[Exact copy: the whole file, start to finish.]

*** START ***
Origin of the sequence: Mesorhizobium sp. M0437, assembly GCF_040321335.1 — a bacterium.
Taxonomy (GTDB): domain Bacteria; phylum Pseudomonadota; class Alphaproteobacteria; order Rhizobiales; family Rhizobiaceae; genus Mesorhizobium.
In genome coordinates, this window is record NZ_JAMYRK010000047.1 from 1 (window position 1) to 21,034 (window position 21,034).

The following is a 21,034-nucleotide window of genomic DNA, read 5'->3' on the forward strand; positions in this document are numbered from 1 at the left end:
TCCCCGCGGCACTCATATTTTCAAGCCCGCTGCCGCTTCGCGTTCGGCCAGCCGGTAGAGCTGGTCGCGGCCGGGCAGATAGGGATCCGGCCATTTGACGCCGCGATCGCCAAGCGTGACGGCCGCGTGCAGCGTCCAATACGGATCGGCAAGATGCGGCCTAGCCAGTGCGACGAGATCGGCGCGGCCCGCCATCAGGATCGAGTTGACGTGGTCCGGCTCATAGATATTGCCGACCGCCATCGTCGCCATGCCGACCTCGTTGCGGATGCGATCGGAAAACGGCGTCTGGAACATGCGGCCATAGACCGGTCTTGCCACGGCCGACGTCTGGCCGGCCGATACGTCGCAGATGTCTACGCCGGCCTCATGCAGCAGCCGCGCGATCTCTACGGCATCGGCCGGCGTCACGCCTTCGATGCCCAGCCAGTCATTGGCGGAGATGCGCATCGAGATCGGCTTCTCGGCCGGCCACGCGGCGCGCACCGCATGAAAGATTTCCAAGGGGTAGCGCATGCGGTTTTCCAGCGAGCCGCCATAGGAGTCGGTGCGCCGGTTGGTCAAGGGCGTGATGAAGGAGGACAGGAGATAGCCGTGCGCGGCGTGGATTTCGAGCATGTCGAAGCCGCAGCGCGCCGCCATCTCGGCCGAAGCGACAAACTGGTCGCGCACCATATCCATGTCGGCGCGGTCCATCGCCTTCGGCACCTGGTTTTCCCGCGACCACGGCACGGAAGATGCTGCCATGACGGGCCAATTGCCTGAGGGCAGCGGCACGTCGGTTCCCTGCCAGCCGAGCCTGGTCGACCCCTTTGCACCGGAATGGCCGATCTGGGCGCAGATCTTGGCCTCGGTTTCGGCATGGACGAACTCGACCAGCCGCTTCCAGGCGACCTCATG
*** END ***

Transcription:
Origin of the sequence: Mesorhizobium sp. M0437, assembly GCF_040321335.1 — a bacterium.
Taxonomy (GTDB): domain Bacteria; phylum Pseudomonadota; class Alphaproteobacteria; order Rhizobiales; family Rhizobiaceae; genus Mesorhizobium.
In genome coordinates, this window is record NZ_JAMYRK010000047.1 from 1 (window position 1) to 21,034 (window position 21,034).

The following is a 21,034-nucleotide window of genomic DNA, read 5'->3' on the forward strand; positions in this document are numbered from 1 at the left end:
TCCCCGCGGCACTCATATTTTCAAGCCCGCTGCCGCTTCGCGTTCGGCCAGCCGGTAGAGCTGGTCGCGGCCGGGCAGATAGGGATCCGGCCATTTGACGCCGCGATCGCCAAGCGTGACGGCCGCGTGCAGCGTCCAATACGGATCGGCAAGATGCGGCCTAGCCAGTGCGACGAGATCGGCGCGGCCCGCCATCAGGATCGAGTTGACGTGGTCCGGCTCATAGATATTGCCGACCGCCATCGTCGCCATGCCGACCTCGTTGCGGATGCGATCGGAAAACGGCGTCTGGAACATGCGGCCATAGACCGGTCTTGCCACGGCCGACGTCTGGCCGGCCGATACGTCGCAGATGTCTACGCCGGCCTCATGCAGCAGCCGCGCGATCTCTACGGCATCGGCCGGCGTCACGCCTTCGATGCCCAGCCAGTCATTGGCGGAGATGCGCATCGAGATCGGCTTCTCGGCCGGCCACGCGGCGCGCACCGCATGAAAGATTTCCAAGGGGTAGCGCATGCGGTTTTCCAGCGAGCCGCCATAGGAGTCGGTGCGCCGGTTGGTCAAGGGCGTGATGAAGGAGGACAGGAGATAGCCGTGCGCGGCGTGGATTTCGAGCATGTCGAAGCCGCAGCGCGCCGCCATCTCGGCCGAAGCGACAAACTGGTCGCGCACCATATCCATGTCGGCGCGGTCCATCGCCTTCGGCACCTGGTTTTCCCGCGACCACGGCACGGAAGATGCTGCCATGACGGGCCAATTGCCTGAGGGCAGCGGCACGTCGGTTCCCTGCCAGCCGAGCCTGGTCGACCCCTTTGCACCGGAATGGCCGATCTGGGCGCAGATCTTGGCCTCGGTTTCGGCATGGACGAACTCGACCAGCCGCTTCCAGGCGACCTCATG